Jacksonville has a grand tradition of “community conversations” that lead nowhere. Recall the series of events around the subject of the Human Rights Ordinance and its extension to the LGBT+ community. It was great theater, fueled by strident opposing voices, but they accomplished little except to expand the public profile of certain preachers (at least one of whom is out of state now, in lockdown, for reasons that don’t bear mentioning here).
Newly re-elected, Mayor Lenny Curry is functioning as if he won a March election with almost 60 percent of the vote. He’s engaging aggressively in the remaining City Council races, and he’s moving forward on key policy priorities. Among them: finding a way forward, past The Jacksonville Landing era. As so many things do, that era began auspiciously and ended with an ignominious coda.
If The Landing were a human being, it would be on life support right now. Vacancy rates are sky-high. New species are forming in the primordial grime of the bathrooms. But at least Hooters is still open. That Hooters was a popular spot to watch candidate Donald Trump rally in 2015, when he graced The Landing courtyard. That’s called historical value.
But a 30-year-old-plus mall, especially in this town, is like a 30-year-old-plus running back. And The Jacksonville Landing, like former Jags back Jamaal Charles, has long since eroded and decayed below the threshold that would’ve made it a real destination. Can you imagine a family from the Kernan Boulevard area or deep Westside driving to The Landing at this point? The question answers itself.
In any event, money has already been appropriated for the city to take back The Landing—or at least bury it. The Curry Administration seeks to move forward with demolition ahead of repurposing, clearing the structure to drive a future-use vision.
However, there is resistance! Incoming Councilmember Matt Carlucci, who got nearly 70 percent of the vote against two other Republicans in March, wants a “charrette” to discuss the future of the space. As reporter Dave Bauerlein explained in The Florida Times-Union, the process would involve a “trained facilitator,” with small groups discussing. From there, the ideas would be aggregated ... and eventually there would be recommendations. As Bauerlein notes, this was tried with the last mayor. Alvin Brown sought to demolish The Landing; discussion led to a mixed-use concept, one that may or may not have jibed with the visions of actual developers. Now, a half-decade later, some want more discussions, involving the same experts (without any real political constituency) that would, theoretically, reach different conclusions.
The mayor’s not down with this.
“Elected officials afraid to make a decision because they are gunning for a political future has been the bane of our city. No more retreading,” Curry tweeted.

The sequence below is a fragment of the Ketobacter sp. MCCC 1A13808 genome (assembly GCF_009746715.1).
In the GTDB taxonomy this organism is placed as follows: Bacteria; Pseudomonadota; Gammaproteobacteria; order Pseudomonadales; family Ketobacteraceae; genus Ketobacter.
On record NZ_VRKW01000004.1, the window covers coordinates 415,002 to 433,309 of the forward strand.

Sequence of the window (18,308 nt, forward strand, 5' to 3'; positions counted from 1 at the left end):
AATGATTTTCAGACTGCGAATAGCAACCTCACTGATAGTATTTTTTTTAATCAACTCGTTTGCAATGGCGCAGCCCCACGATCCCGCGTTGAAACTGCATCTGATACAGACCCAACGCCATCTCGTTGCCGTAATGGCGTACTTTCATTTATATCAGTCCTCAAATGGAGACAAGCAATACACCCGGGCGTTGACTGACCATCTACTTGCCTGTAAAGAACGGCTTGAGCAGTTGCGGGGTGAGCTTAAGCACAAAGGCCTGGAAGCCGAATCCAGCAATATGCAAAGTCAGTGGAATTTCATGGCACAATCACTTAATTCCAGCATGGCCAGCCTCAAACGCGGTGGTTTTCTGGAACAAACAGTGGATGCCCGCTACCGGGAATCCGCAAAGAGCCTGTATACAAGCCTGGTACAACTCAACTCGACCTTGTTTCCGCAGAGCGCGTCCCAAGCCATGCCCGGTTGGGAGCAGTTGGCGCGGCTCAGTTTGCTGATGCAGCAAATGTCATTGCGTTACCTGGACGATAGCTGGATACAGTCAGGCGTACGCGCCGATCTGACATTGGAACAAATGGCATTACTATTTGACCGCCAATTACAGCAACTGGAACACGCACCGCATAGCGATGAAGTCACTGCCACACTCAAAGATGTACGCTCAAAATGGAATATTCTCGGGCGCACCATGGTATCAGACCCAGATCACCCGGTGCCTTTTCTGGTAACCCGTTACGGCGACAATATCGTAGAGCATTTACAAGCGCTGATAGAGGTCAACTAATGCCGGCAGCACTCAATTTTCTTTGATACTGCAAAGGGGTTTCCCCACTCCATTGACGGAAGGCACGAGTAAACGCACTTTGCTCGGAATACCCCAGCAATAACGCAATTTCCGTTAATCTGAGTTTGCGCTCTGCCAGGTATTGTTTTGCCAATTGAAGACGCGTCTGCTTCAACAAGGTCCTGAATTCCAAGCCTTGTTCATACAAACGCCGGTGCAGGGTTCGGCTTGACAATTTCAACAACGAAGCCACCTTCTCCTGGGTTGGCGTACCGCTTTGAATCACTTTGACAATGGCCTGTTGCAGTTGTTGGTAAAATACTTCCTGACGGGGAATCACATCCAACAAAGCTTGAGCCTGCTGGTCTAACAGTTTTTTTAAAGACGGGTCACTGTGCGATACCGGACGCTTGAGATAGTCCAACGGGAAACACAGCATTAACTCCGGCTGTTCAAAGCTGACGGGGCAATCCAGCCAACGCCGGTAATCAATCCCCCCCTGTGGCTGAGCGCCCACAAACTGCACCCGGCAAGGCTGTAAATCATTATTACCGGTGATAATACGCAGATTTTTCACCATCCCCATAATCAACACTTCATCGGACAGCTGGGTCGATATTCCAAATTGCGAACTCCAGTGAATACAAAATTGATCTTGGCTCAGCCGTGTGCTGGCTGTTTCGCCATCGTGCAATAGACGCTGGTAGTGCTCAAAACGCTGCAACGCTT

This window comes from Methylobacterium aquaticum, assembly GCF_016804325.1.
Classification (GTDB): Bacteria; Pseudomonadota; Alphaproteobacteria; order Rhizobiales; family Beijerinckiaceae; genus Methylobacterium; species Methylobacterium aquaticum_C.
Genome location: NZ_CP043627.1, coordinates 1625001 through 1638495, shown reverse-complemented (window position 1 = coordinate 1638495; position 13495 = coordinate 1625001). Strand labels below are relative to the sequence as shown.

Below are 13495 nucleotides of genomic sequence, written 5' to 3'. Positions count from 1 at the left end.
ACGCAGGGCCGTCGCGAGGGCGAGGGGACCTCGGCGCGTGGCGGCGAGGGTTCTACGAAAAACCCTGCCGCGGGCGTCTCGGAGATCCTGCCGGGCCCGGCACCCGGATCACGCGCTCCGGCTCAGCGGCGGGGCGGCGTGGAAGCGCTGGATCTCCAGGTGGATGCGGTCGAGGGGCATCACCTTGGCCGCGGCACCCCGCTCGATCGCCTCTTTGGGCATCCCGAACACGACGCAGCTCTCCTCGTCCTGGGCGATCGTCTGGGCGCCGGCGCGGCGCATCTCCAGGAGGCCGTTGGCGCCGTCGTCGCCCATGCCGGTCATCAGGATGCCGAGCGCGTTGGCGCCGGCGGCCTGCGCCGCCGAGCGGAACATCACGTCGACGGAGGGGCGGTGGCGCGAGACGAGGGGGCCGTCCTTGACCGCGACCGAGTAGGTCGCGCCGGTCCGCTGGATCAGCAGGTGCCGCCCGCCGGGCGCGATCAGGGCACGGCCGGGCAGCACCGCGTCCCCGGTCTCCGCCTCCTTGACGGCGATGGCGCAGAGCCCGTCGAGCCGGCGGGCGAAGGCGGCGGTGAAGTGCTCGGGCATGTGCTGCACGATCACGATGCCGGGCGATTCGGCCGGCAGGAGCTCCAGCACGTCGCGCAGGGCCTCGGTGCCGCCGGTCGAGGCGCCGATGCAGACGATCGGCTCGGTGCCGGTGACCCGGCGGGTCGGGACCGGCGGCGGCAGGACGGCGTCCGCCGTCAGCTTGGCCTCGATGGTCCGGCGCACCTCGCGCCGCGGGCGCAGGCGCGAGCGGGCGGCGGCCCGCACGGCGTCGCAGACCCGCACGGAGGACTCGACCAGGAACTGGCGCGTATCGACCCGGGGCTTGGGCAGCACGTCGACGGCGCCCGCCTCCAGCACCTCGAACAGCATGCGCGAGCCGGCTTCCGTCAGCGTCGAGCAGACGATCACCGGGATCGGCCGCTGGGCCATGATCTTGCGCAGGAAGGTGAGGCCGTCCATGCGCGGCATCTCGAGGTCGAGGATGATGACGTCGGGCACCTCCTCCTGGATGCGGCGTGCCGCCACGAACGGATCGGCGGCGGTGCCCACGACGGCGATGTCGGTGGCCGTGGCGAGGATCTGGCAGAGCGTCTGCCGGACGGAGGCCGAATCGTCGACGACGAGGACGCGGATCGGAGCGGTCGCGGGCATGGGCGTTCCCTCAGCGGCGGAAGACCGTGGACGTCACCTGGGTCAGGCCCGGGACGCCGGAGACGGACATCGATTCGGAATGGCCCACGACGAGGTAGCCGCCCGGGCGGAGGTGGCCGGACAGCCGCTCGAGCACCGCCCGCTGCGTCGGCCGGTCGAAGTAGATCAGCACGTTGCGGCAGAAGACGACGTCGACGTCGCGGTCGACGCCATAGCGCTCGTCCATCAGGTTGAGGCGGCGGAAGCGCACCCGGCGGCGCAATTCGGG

Senior staffer Jordan Elsbury chimed in also: “Policy-makers, constituents, and COJ/DIA had this discussion, then all but 1 voted to demo it for new development/use ... Thx, next.”
Those votes notwithstanding, people seek a pause: a scenario reminiscent of local efforts on pension reform. Recall that John Peyton’s plan for pension reform was turfed by the Brown Administration, pushing back the timeframe. His administration had its own plan, which was slow-walked by the City Council for political purposes. Only after Curry was elected did Council finally pass a bill.
This city does an amazing job of hitting the reset button every four years, or every time an administration has some bad news cycles or—as in this case—when a councilmember who has wanted to be mayor for decades now wants to stake out the populist lane on a question already resolved by the body he has yet to join.
The Landing issue will be one by which the Curry Administration will be judged. If he caves to the charrette concept, how long does the process take? How many quarters do we have before money gets tight? Pressures in consumer markets and housing markets suggest that, as with the exploration of selling JEA, movement is time-sensitive. Wait too long and the question becomes moot, as the asset loses what is an ephemeral, situational bubble in valuation. The old “elections have consequences” cliché applies here.
Those coming up behind Curry are looking to create narratives that he’s failed—and there are more of those folks every day. Matt Schellenberg has issue with the Berkman re-dev that went bust. Anna Brosche has issue with Brian Hughes becoming CAO. And Matt Carlucci is the latest.
Curry assumes all of them are driven by political ambitions at his expense. As someone who capsized a popular mayor many said couldn’t be beaten, Curry knows how that game works.